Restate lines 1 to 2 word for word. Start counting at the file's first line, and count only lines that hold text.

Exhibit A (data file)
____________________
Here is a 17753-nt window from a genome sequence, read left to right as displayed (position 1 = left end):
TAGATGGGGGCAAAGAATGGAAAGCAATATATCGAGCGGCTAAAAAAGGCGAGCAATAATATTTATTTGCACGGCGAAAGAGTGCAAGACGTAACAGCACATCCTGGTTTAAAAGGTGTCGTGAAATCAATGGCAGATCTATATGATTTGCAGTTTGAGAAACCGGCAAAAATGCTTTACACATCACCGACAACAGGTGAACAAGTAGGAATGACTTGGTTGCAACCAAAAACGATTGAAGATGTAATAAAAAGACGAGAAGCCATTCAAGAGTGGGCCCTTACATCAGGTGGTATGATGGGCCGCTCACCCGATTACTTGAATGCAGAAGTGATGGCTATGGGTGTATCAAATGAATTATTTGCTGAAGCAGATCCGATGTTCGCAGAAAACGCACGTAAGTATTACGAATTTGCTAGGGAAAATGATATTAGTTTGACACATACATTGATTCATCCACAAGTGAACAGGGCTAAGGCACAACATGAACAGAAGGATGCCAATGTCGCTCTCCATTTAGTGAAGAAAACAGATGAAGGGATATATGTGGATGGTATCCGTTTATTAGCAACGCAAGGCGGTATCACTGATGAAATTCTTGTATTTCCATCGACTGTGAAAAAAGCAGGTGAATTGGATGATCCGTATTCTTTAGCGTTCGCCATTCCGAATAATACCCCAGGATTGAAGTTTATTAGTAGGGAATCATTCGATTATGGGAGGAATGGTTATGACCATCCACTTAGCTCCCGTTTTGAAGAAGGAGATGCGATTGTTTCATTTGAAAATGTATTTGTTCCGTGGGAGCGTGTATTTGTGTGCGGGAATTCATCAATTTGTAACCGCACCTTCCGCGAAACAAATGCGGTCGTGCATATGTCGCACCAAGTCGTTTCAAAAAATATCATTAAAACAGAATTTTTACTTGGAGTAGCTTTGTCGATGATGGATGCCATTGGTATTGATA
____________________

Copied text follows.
Here is a 17753-nt window from a genome sequence, read left to right as displayed (position 1 = left end):
TAGATGGGGGCAAAGAATGGAAAGCAATATATCGAGCGGCTAAAAAAGGCGAGCAATAATATTTATTTGCACGGCGAAAGAGTGCAAGACGTAACAGCACATCCTGGTTTAAAAGGTGTCGTGAAATCAATGGCAGATCTATATGATTTGCAGTTTGAGAAACCGGCAAAAATGCTTTACACATCACCGACAACAGGTGAACAAGTAGGAATGACTTGGTTGCAACCAAAAACGATTGAAGATGTAATAAAAAGACGAGAAGCCATTCAAGAGTGGGCCCTTACATCAGGTGGTATGATGGGCCGCTCACCCGATTACTTGAATGCAGAAGTGATGGCTATGGGTGTATCAAATGAATTATTTGCTGAAGCAGATCCGATGTTCGCAGAAAACGCACGTAAGTATTACGAATTTGCTAGGGAAAATGATATTAGTTTGACACATACATTGATTCATCCACAAGTGAACAGGGCTAAGGCACAACATGAACAGAAGGATGCCAATGTCGCTCTCCATTTAGTGAAGAAAACAGATGAAGGGATATATGTGGATGGTATCCGTTTATTAGCAACGCAAGGCGGTATCACTGATGAAATTCTTGTATTTCCATCGACTGTGAAAAAAGCAGGTGAATTGGATGATCCGTATTCTTTAGCGTTCGCCATTCCGAATAATACCCCAGGATTGAAGTTTATTAGTAGGGAATCATTCGATTATGGGAGGAATGGTTATGACCATCCACTTAGCTCCCGTTTTGAAGAAGGAGATGCGATTGTTTCATTTGAAAATGTATTTGTTCCGTGGGAGCGTGTATTTGTGTGCGGGAATTCATCAATTTGTAACCGCACCTTCCGCGAAACAAATGCGGTCGTGCATATGTCGCACCAAGTCGTTTCAAAAAATATCATTAAAACAGAATTTTTACTTGGAGTAGCTTTGTCGATGATGGATGCCATTGGTATTGATA